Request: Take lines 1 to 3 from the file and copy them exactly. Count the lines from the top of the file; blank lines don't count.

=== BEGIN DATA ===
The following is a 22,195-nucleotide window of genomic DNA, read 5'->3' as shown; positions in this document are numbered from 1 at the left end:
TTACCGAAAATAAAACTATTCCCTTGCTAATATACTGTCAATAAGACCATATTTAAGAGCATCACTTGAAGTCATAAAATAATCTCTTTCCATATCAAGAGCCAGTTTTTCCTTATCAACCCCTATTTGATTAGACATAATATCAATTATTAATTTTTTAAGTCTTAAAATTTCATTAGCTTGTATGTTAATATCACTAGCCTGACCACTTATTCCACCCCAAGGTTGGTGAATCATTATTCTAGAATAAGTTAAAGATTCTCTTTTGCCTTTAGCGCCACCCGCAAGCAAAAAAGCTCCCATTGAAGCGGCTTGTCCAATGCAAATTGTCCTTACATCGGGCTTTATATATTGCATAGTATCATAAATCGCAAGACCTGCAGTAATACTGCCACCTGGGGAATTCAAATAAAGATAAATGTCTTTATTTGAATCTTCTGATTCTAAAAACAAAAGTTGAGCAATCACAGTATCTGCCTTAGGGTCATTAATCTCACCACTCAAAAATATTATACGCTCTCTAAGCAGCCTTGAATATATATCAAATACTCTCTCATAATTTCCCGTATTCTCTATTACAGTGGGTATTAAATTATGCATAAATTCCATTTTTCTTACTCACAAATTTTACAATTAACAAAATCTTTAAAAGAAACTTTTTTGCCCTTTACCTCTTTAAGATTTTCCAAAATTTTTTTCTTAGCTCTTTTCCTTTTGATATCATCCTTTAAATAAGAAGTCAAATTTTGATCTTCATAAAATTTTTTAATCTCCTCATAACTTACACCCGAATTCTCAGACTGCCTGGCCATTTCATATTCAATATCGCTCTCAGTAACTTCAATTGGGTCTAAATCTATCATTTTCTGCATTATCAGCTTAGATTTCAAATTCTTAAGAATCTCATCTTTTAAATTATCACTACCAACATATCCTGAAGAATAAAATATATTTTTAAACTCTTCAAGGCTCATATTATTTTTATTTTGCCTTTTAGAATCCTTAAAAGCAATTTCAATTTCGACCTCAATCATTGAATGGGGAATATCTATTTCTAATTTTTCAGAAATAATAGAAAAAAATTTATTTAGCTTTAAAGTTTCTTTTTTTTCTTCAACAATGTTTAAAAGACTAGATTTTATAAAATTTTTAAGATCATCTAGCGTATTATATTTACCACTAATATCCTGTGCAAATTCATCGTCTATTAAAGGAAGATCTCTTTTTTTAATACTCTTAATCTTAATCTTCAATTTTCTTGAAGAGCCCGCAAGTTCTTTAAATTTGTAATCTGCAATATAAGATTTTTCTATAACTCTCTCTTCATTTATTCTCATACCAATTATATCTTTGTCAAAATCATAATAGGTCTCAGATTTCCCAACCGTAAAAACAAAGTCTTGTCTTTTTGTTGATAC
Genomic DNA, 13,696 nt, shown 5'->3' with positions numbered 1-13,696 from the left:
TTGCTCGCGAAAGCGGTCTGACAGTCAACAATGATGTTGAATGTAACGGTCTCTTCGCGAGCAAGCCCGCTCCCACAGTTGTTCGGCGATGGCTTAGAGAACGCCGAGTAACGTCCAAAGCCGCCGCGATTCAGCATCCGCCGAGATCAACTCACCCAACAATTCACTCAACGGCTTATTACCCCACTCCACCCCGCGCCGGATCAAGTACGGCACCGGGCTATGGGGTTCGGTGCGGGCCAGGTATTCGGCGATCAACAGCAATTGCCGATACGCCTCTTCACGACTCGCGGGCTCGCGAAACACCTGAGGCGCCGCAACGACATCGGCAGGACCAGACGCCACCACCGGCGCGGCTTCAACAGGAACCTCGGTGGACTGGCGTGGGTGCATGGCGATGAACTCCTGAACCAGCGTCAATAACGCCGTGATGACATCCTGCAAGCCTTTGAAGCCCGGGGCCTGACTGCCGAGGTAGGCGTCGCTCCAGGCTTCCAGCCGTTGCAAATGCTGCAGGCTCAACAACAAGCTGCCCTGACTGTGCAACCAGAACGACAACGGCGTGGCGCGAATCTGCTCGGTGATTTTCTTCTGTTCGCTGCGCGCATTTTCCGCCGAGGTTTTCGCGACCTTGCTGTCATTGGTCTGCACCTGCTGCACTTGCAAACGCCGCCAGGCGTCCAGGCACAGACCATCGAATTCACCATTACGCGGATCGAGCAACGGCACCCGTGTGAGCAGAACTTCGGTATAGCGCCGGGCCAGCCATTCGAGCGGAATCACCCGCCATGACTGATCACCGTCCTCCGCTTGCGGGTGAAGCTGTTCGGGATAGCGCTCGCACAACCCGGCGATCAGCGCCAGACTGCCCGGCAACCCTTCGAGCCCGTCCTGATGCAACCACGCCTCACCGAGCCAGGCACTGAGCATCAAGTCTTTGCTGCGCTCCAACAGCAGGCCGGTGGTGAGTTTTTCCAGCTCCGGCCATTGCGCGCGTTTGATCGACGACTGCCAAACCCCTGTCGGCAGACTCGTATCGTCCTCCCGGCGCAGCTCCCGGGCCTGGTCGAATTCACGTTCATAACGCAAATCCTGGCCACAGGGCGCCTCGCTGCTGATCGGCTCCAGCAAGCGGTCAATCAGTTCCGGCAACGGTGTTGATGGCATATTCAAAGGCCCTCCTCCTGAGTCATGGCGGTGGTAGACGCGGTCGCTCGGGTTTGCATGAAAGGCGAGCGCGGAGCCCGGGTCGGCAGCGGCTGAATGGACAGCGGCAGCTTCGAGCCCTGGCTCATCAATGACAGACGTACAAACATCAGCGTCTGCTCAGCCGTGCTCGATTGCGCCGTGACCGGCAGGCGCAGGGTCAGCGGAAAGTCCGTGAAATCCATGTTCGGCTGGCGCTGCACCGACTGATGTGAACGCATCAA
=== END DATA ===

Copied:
The following is a 22,195-nucleotide window of genomic DNA, read 5'->3' as shown; positions in this document are numbered from 1 at the left end:
TTACCGAAAATAAAACTATTCCCTTGCTAATATACTGTCAATAAGACCATATTTAAGAGCATCACTTGAAGTCATAAAATAATCTCTTTCCATATCAAGAGCCAGTTTTTCCTTATCAACCCCTATTTGATTAGACATAATATCAATTATTAATTTTTTAAGTCTTAAAATTTCATTAGCTTGTATGTTAATATCACTAGCCTGACCACTTATTCCACCCCAAGGTTGGTGAATCATTATTCTAGAATAAGTTAAAGATTCTCTTTTGCCTTTAGCGCCACCCGCAAGCAAAAAAGCTCCCATTGAAGCGGCTTGTCCAATGCAAATTGTCCTTACATCGGGCTTTATATATTGCATAGTATCATAAATCGCAAGACCTGCAGTAATACTGCCACCTGGGGAATTCAAATAAAGATAAATGTCTTTATTTGAATCTTCTGATTCTAAAAACAAAAGTTGAGCAATCACAGTATCTGCCTTAGGGTCATTAATCTCACCACTCAAAAATATTATACGCTCTCTAAGCAGCCTTGAATATATATCAAATACTCTCTCATAATTTCCCGTATTCTCTATTACAGTGGGTATTAAATTATGCATAAATTCCATTTTTCTTACTCACAAATTTTACAATTAACAAAATCTTTAAAAGAAACTTTTTTGCCCTTTACCTCTTTAAGATTTTCCAAAATTTTTTTCTTAGCTCTTTTCCTTTTGATATCATCCTTTAAATAAGAAGTCAAATTTTGATCTTCATAAAATTTTTTAATCTCCTCATAACTTACACCCGAATTCTCAGACTGCCTGGCCATTTCATATTCAATATCGCTCTCAGTAACTTCAATTGGGTCTAAATCTATCATTTTCTGCATTATCAGCTTAGATTTCAAATTCTTAAGAATCTCATCTTTTAAATTATCACTACCAACATATCCTGAAGAATAAAATATATTTTTAAACTCTTCAAGGCTCATATTATTTTTATTTTGCCTTTTAGAATCCTTAAAAGCAATTTCAATTTCGACCTCAATCATTGAATGGGGAATATCTATTTCTAATTTTTCAGAAATAATAGAAAAAAATTTATTTAGCTTTAAAGTTTCTTTTTTTTCTTCAACAATGTTTAAAAGACTAGATTTTATAAAATTTTTAAGATCATCTAGCGTATTATATTTACCACTAATATCCTGTGCAAATTCATCGTCTATTAAAGGAAGATCTCTTTTTTTAATACTCTTAATCTTAATCTTCAATTTTCTTGAAGAGCCCGCAAGTTCTTTAAATTTGTAATCTGCAATATAAGATTTTTCTATAACTCTCTCTTCATTTATTCTCATACCAATTATATCTTTGTCAAAATCATAATAGGTCTCAGATTTCCCAACCGTAAAAACAAAGTCTTGTCTTTTTGTTGATAC
Genomic DNA, 13,696 nt, shown 5'->3' with positions numbered 1-13,696 from the left: